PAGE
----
When you think of MGM Grand Detroit casino, broccoli, cabbage, kale and onions may not be the first things that come to mind. But, thanks to a partnership with Keep Growing Detroit, those fruits, veggies and more are popping up in an urban agriculture garden space in downtown Detroit.
The Plum Street Market Garden, as it is called, is located at Plum and Third streets, near the casino complex. Not exactly the bastion of the green thumb, that’s for sure. But, traveling the area, the beautiful flowers and rows of tomatoes and parsley stick out. There’s no denying something is going on on this plot of newly-fertile earth.
The nearly two-acre parcel produces 20 varieties of fruits, vegetables, herbs and flowers. All of this is in the shadows of one of the city’s premier recreational/entertainment spots. The garden has been in development for five years, has received an infusion of hundreds of thousands of dollars (thanks to MGM) and was just unveiled in all of its green glory recently.
“This project supports our mission of promoting food sovereignty in the city,” said Ashley Atkinson, co-director of Keep Growing Detroit. “Our goal is to have the majority of the fruits and vegetables Detroiters consume grown within the city limits. Food grown for Detroiters, by Detroiters.”
MGM Grand Detroit COO and President Steve Zanella says the garden is an investment in a healthy future for Detroit. “This project is part of our responsibility as good neighbors in Detroit. This is great to support people being able to grow their own food and build a sustainable community.”
MGM has invested more than $600,000 in the project to date and plans to continue planting, growing and supporting the effort. Zanella added even MGM employees (team members) get involved.
“Each week on Tuesday, our team members can come out and learn how to garden and actually help,” he says. “We are happy with what we have done here so far. Our goal is to produce 400,000 transplants this year.”
The output of the garden and greenhouses is seeds and transplants that are then used by local farmers to grow produce.
As a part of a health employee program, Zanella has arranged for a weekly fresh food market at MGM for team members through Wellness Coaches USA. A Detroit Eastern Market Farm Stand at the facility on Thursdays is one of the largest corporate farm stands in the city and sells out nearly every week.
The garden serves as a sort of green classroom as well. Between 60 and 80 community classes are held at the site throughout the year, according to Atkinson.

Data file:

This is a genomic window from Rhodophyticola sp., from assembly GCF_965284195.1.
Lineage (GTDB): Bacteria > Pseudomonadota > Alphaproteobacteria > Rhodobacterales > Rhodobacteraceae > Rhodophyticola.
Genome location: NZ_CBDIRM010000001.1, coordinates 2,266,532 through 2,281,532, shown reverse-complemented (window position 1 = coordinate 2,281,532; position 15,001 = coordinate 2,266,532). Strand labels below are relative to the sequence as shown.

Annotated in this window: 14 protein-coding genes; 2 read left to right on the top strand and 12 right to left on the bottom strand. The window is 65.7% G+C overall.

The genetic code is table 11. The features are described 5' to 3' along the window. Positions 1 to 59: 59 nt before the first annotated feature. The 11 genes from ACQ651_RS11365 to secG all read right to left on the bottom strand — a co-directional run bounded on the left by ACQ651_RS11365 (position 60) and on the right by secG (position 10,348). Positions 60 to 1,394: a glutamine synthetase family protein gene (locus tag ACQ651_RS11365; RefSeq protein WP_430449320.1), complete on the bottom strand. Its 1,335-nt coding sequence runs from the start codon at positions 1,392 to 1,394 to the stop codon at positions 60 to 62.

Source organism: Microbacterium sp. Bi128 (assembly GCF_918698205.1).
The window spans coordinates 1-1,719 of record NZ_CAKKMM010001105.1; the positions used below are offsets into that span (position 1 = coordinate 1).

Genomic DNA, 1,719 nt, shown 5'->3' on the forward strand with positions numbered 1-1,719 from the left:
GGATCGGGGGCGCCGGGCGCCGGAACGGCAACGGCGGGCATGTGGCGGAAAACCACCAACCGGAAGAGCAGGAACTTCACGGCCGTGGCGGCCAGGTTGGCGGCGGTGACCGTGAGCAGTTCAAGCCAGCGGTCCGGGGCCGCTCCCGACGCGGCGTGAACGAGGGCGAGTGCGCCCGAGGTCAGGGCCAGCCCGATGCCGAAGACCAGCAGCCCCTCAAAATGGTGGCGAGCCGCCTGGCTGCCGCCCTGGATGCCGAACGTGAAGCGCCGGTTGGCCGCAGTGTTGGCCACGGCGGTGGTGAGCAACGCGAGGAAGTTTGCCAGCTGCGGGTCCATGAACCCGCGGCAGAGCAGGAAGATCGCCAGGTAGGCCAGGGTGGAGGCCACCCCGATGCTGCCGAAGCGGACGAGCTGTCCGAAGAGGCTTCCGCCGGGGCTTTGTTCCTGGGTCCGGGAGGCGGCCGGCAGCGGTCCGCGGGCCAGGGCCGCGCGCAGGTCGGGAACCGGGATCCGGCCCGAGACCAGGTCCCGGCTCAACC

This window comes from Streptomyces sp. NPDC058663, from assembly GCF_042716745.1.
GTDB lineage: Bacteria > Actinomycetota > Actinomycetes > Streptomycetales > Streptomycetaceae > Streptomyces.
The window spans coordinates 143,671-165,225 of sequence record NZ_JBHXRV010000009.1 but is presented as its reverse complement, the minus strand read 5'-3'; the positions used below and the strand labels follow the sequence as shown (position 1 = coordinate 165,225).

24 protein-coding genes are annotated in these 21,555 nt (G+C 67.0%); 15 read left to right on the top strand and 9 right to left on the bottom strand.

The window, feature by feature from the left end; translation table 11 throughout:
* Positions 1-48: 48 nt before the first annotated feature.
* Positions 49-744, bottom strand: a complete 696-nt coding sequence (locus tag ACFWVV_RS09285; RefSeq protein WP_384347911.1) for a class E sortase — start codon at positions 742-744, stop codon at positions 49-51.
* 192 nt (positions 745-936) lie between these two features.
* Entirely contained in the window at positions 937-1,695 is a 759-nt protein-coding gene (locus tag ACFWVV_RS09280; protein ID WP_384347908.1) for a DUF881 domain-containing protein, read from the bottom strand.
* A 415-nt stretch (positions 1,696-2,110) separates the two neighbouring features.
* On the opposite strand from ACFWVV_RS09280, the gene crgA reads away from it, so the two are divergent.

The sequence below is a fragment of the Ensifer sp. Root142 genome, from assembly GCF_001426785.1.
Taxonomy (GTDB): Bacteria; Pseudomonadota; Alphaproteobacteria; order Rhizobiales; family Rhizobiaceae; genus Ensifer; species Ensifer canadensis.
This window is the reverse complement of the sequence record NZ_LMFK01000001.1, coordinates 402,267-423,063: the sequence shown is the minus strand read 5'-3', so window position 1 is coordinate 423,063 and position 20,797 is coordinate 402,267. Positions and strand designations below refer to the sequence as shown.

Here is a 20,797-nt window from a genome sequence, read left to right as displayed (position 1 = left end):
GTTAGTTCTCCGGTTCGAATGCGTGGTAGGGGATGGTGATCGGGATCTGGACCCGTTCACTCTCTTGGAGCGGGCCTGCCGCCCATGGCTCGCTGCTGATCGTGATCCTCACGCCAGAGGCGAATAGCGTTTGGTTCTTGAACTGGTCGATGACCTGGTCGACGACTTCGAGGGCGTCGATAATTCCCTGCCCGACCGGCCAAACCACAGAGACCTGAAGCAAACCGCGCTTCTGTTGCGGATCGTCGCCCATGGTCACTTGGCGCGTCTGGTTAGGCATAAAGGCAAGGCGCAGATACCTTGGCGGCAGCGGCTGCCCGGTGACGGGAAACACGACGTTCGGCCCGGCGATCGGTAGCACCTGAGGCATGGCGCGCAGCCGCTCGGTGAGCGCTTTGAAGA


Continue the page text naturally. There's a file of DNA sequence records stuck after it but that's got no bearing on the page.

“There are currently about 20,000 Detroiters involved in gardening through our organization,” she said. “Our goal is to double that participation. This urban garden, funded by MGM, is a huge help in supporting a sustainable Detroit.”
Using the “I do, we do, you do” model of instruction, anyone in the community can learn gardening skills during two-hour, hands-on classes. From novice to expert, there are tips for the curious on planting, growing and harvesting produce and flowers.
The seeds and transplants grown at the site are provided to approximately 1,400 gardens and farmers in the city through Keep Growing Detroit’s Garden Resource Program. Some of the food grown ends up being sold at locations across the city like Detroit’s Eastern Market and directly to local restaurants. All of the proceeds from the project are reinvested into the garden and other community-based training programs.
According to organizers, those participating in the resource program learn about and also consume more healthy foods. Atkinson says participants consume about 2.5 more servings of fruits and vegetables than average Detroiters.
Although just unveiled to the public, the garden has already had quite a bit of success. In 2013 alone, nearly 200 tons of fresh produce were harvested as a result of seeds and transplants from the garden. Future plans include more produce output, as well as expanded production and a new composting area on the parcel.
Crops grown at the Plum Street Market Garden at MGM include: broccoli, Brussels sprouts, cabbage, kale, leeks, lettuce, various types of onions, potatoes, strawberries, basil, eggplant, parsley, peppers and heirloom tomatoes.
The Plum Street Market Garden will be the site of a fund raiser on Sunday, September 7 for Keep Growing Detroit. The “rent party” will feature a tour of the garden and greenhouses, dj’s, food and dancing.
For more information on the garden, classes or the event on September 7, visit the Keep Growing Detroit website at http://detroitagriculture.net.